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Sheffield primary school ‘hailed for ‘making progress’

Education

Education

A Sheffield primary school has been rated ‘good’ by inspectors – a grade better than on its last check up.

Prince Edward Primary School, City Road, Manor, was found to be doing an effective job, with good quality teaching and efficient leadership and management.

Matt Sieczkarek, head of school, said: “The report is great and tells a true picture of all the hard work we have done to improve the school.”

Inspectors said pupils are achieving well, were well behaved and enjoyed going to school.

Children’s progress in reading, writing and maths had accelerated and been sustained since the previous inspection.

This year, the proportion of pupils achieving well in maths was above the national average, while the number of youngsters reaching similar high standards in reading has increased significantly.

In their report, inspectors said teaching was continuously improving, with teachers planning their lessons throughly and providing high quality marking and feedback.

Tasks given to the children matched their different needs and abilities.

There were also good systems to check on teaching quality and learning so pupils reached their potential.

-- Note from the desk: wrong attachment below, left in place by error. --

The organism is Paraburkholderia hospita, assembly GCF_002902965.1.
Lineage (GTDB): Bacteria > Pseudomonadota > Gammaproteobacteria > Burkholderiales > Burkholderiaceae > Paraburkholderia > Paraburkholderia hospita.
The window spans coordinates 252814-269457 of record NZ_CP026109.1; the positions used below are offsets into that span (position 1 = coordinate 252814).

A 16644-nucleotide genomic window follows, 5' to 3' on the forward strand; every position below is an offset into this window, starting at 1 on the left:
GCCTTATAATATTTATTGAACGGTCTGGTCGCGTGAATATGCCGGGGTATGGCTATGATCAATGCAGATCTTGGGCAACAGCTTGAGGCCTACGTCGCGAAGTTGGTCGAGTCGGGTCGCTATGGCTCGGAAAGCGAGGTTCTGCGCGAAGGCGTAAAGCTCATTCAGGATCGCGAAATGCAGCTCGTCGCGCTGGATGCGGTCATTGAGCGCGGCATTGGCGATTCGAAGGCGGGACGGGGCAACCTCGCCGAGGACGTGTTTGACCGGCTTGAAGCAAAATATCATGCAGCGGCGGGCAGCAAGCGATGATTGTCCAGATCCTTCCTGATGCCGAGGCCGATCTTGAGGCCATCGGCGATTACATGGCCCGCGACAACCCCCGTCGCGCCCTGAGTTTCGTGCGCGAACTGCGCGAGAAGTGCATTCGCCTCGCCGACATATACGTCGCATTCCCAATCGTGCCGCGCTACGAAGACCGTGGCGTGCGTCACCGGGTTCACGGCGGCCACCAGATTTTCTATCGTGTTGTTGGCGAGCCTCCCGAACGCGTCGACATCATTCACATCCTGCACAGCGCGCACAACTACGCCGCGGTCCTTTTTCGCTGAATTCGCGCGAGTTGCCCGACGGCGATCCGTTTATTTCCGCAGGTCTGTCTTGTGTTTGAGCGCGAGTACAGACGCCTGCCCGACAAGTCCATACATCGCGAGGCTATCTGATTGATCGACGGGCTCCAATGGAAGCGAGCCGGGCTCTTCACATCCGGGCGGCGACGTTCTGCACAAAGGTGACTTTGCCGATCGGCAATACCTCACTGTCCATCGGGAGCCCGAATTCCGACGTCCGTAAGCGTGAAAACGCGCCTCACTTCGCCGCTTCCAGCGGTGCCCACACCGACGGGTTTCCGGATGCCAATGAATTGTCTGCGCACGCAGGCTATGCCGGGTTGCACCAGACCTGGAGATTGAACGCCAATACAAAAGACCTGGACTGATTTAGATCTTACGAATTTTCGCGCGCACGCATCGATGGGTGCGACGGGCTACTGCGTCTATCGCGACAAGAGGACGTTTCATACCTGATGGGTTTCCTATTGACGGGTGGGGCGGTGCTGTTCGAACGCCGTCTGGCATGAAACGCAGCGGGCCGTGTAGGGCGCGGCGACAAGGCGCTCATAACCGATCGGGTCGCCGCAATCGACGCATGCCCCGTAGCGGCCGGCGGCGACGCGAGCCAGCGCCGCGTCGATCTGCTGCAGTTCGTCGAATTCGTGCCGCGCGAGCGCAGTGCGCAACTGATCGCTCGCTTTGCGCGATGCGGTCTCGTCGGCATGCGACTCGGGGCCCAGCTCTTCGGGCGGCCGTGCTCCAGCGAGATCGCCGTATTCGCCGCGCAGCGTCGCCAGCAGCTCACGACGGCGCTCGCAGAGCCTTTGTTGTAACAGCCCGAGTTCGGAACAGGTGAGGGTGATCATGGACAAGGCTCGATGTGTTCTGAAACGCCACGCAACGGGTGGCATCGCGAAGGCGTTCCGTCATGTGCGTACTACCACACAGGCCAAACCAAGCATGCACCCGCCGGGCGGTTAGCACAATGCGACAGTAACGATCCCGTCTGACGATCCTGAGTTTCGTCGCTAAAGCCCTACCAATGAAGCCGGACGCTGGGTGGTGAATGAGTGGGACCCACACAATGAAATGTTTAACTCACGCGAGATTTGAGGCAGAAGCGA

Attendance had improved significantly due to innovative strategies employed by staff, while the youngest pupils were also achieving well.

Inspectors were also impressed by the curriculum, which effectively promoted the children’s spiritual, moral, social and cultural development.

Julie Storey, executive headteacher, and Mr Sieczkarek were praised for their determination, drive and clear ambition for the school, and were at the heart of the rapid improvements that were taking place.

Inspectors said that together they had created a welcoming and caring environment for the children, while the governing body rigorously held the senior staff to account for the school’s performance.

Inspectors pointed out areas that still needed improvement, with not enough pupils yet achieving the highest standards in writing. Handwriting skills were not yet consistently good enough.

Mr Sieczkarek said: “Everyone has worked so hard – parents, children staff and governors – and that hard work and commitment has paid off. We are so proud of everyone and can now focus on being outstanding.”

 

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